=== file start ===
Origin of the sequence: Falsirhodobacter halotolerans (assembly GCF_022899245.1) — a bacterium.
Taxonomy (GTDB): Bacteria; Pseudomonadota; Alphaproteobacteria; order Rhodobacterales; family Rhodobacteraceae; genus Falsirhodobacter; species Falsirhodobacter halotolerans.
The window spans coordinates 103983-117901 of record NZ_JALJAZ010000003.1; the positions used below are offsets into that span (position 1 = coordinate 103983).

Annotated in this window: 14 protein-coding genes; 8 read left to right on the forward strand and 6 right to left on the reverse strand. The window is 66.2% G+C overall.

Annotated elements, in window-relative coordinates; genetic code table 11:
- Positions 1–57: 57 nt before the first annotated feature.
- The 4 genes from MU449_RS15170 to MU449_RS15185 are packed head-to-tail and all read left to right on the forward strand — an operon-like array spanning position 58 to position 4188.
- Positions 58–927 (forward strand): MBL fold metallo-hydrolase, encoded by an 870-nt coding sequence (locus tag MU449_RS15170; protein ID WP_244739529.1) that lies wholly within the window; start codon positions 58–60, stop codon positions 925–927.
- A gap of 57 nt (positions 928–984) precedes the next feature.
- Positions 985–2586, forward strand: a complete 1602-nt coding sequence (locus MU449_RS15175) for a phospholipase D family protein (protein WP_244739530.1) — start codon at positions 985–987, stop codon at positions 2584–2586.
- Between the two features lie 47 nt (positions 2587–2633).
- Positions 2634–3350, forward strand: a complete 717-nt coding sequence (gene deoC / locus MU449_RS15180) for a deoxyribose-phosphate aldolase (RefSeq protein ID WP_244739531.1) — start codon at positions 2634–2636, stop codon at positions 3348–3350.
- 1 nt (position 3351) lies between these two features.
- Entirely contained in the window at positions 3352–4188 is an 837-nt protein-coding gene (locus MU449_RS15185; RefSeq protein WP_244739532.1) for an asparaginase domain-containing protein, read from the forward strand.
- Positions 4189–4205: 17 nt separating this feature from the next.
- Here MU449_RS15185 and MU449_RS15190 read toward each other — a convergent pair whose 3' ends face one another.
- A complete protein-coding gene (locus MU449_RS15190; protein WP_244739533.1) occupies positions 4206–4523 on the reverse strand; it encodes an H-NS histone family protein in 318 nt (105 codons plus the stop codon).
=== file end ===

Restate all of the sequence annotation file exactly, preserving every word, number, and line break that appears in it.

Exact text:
Origin of the sequence: Falsirhodobacter halotolerans (assembly GCF_022899245.1) — a bacterium.
Taxonomy (GTDB): Bacteria; Pseudomonadota; Alphaproteobacteria; order Rhodobacterales; family Rhodobacteraceae; genus Falsirhodobacter; species Falsirhodobacter halotolerans.
The window spans coordinates 103983-117901 of record NZ_JALJAZ010000003.1; the positions used below are offsets into that span (position 1 = coordinate 103983).

Annotated in this window: 14 protein-coding genes; 8 read left to right on the forward strand and 6 right to left on the reverse strand. The window is 66.2% G+C overall.

Annotated elements, in window-relative coordinates; genetic code table 11:
- Positions 1–57: 57 nt before the first annotated feature.
- The 4 genes from MU449_RS15170 to MU449_RS15185 are packed head-to-tail and all read left to right on the forward strand — an operon-like array spanning position 58 to position 4188.
- Positions 58–927 (forward strand): MBL fold metallo-hydrolase, encoded by an 870-nt coding sequence (locus tag MU449_RS15170; protein ID WP_244739529.1) that lies wholly within the window; start codon positions 58–60, stop codon positions 925–927.
- A gap of 57 nt (positions 928–984) precedes the next feature.
- Positions 985–2586, forward strand: a complete 1602-nt coding sequence (locus MU449_RS15175) for a phospholipase D family protein (protein WP_244739530.1) — start codon at positions 985–987, stop codon at positions 2584–2586.
- Between the two features lie 47 nt (positions 2587–2633).
- Positions 2634–3350, forward strand: a complete 717-nt coding sequence (gene deoC / locus MU449_RS15180) for a deoxyribose-phosphate aldolase (RefSeq protein ID WP_244739531.1) — start codon at positions 2634–2636, stop codon at positions 3348–3350.
- 1 nt (position 3351) lies between these two features.
- Entirely contained in the window at positions 3352–4188 is an 837-nt protein-coding gene (locus MU449_RS15185; RefSeq protein WP_244739532.1) for an asparaginase domain-containing protein, read from the forward strand.
- Positions 4189–4205: 17 nt separating this feature from the next.
- Here MU449_RS15185 and MU449_RS15190 read toward each other — a convergent pair whose 3' ends face one another.
- A complete protein-coding gene (locus MU449_RS15190; protein WP_244739533.1) occupies positions 4206–4523 on the reverse strand; it encodes an H-NS histone family protein in 318 nt (105 codons plus the stop codon).